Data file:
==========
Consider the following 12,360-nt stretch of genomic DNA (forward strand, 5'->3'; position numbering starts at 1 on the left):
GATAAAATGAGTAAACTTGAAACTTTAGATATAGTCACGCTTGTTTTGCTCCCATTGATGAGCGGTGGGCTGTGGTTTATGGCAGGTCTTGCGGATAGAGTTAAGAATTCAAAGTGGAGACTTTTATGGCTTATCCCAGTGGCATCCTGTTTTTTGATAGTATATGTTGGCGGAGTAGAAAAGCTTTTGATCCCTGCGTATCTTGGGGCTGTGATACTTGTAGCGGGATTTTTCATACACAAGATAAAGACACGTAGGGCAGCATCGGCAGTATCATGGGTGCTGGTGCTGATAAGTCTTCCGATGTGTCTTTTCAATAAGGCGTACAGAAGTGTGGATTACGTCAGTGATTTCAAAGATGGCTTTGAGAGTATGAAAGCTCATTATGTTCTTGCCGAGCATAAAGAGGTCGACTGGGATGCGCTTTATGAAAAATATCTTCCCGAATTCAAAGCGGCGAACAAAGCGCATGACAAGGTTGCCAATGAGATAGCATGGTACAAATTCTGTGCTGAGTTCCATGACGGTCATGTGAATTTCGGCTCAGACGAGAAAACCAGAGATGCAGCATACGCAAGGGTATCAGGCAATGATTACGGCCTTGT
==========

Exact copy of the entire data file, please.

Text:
Consider the following 12,360-nt stretch of genomic DNA (forward strand, 5'->3'; position numbering starts at 1 on the left):
GATAAAATGAGTAAACTTGAAACTTTAGATATAGTCACGCTTGTTTTGCTCCCATTGATGAGCGGTGGGCTGTGGTTTATGGCAGGTCTTGCGGATAGAGTTAAGAATTCAAAGTGGAGACTTTTATGGCTTATCCCAGTGGCATCCTGTTTTTTGATAGTATATGTTGGCGGAGTAGAAAAGCTTTTGATCCCTGCGTATCTTGGGGCTGTGATACTTGTAGCGGGATTTTTCATACACAAGATAAAGACACGTAGGGCAGCATCGGCAGTATCATGGGTGCTGGTGCTGATAAGTCTTCCGATGTGTCTTTTCAATAAGGCGTACAGAAGTGTGGATTACGTCAGTGATTTCAAAGATGGCTTTGAGAGTATGAAAGCTCATTATGTTCTTGCCGAGCATAAAGAGGTCGACTGGGATGCGCTTTATGAAAAATATCTTCCCGAATTCAAAGCGGCGAACAAAGCGCATGACAAGGTTGCCAATGAGATAGCATGGTACAAATTCTGTGCTGAGTTCCATGACGGTCATGTGAATTTCGGCTCAGACGAGAAAACCAGAGATGCAGCATACGCAAGGGTATCAGGCAATGATTACGGCCTTGT